Sciency Words: Gaganaut

Hello, friends!  Welcome to Sciency Words, a special series here on Planet Pailly where we take a closer look at the definitions and etymologies of science or science-related terms.  Today’s Sciency Word is:

GAGANAUT

Back in the day, there were only two words for “person who goes to space.”  There were astronauts and there were cosmonauts, with the only meaningful distinction being that astronauts came from the United States and cosmonauts came from the Soviet Union.  Today, multiple space agencies use the word astronaut.  It’s almost (but not quite) a generic term now.  But Russia still uses the word cosmonaut, Chinese astronauts are actually called taikonauts, and just last week I learned that astronauts from India are to be referred to as gaganauts.

Definition of gaganaut: A person from India or otherwise associated with the Indian Space Research Organization (ISRO) who travels to space.

Etymology of gaganaut: Formed by analogy with astronaut and cosmonaut.  The “gaga-” part traces back to a Sanskrit word meaning “the sky,” while “-naut” comes from Greek and means “sailor.”

Aside from national origin, there’s still no real difference between astronauts, cosmonauts, taikonauts, and gaganauts.  They all travel to outer space.  They all do basically the same job.  They all have the same United Nations granted status as “envoys of Mankind” (not that that’s been super relevant yet, but someday… you never know!).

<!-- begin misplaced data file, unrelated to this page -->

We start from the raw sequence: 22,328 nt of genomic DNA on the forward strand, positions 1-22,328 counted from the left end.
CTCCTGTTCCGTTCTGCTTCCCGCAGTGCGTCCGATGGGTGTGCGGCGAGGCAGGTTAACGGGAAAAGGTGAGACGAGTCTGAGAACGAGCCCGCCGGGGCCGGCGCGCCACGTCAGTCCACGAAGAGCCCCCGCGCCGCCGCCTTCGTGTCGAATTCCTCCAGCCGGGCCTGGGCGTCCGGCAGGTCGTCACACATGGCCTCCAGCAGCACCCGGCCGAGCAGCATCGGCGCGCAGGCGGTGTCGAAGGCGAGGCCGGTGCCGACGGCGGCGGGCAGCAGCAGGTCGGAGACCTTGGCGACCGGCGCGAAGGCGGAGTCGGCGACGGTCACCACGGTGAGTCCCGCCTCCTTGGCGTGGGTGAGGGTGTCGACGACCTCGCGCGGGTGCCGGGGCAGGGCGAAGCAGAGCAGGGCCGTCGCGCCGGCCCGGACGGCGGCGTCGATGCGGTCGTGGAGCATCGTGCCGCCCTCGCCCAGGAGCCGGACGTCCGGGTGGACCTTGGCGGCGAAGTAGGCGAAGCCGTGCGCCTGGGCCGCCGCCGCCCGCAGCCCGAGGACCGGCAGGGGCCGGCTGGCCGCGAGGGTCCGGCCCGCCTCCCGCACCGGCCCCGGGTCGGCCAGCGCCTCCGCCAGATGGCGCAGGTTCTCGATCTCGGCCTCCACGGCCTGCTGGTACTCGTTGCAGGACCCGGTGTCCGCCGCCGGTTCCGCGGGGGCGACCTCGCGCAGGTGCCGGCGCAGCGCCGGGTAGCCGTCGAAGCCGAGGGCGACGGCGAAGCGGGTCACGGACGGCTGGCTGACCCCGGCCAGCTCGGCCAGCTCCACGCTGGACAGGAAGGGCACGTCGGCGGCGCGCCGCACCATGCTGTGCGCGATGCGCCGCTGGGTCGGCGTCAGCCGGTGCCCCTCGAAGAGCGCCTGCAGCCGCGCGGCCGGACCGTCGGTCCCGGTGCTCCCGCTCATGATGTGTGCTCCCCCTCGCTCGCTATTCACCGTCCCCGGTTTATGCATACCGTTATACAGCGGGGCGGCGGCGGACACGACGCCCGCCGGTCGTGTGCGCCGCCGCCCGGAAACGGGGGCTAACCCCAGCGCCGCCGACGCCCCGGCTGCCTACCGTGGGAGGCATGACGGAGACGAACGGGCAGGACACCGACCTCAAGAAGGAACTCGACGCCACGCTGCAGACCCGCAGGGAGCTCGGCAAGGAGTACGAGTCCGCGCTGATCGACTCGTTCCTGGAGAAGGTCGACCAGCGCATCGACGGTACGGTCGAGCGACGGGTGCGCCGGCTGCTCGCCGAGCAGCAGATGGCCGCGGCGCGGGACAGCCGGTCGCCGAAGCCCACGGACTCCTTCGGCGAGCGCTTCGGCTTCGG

I guess the main takeaway from this is that “astronaut” is not a truly generic term.  It is a term used by most space agencies, but not all of them.  And each of the terms currently in use—astronaut, cosmonaut, taikonaut, and now gaganaut—come with certain cultural and perhaps also political connotations.  Just something to keep in mind whenever we talk about people who go to space, specifically or generically.

The Indian Space Research Organization (ISRO) had originally planned to launch its first crewed mission in December of 2021, according to Wikipedia, but COVID threw a wrench into those plans.  So it will be a few more years before the gaganauts get to fly.

9 thoughts on “Sciency Words: Gaganaut

  1. Ah, nationalistic politics. From what I understand, “cosmonaut” came first. Since our guys had to be distinct from the Soviet guys, we went with “astro”. Which means we can’t really blame the Chinese and Indians, although at least we stuck with Greek.

    Liked by 1 person

    1. Actually the word astronaut came first, thanks to speculative science writers in the 1920’s. But the Soviets started using the word cosmonaut officially before NASA officially started calling their people astronauts.

      Liked by 2 people

  2. Jung would’ve said, they came from the collective human consciousness (well, he would said unconsciousness, really, but I prefer to say consciousness, in this instance, and maybe he would concur just in this instance, for we are aware of it)

    Liked by 1 person

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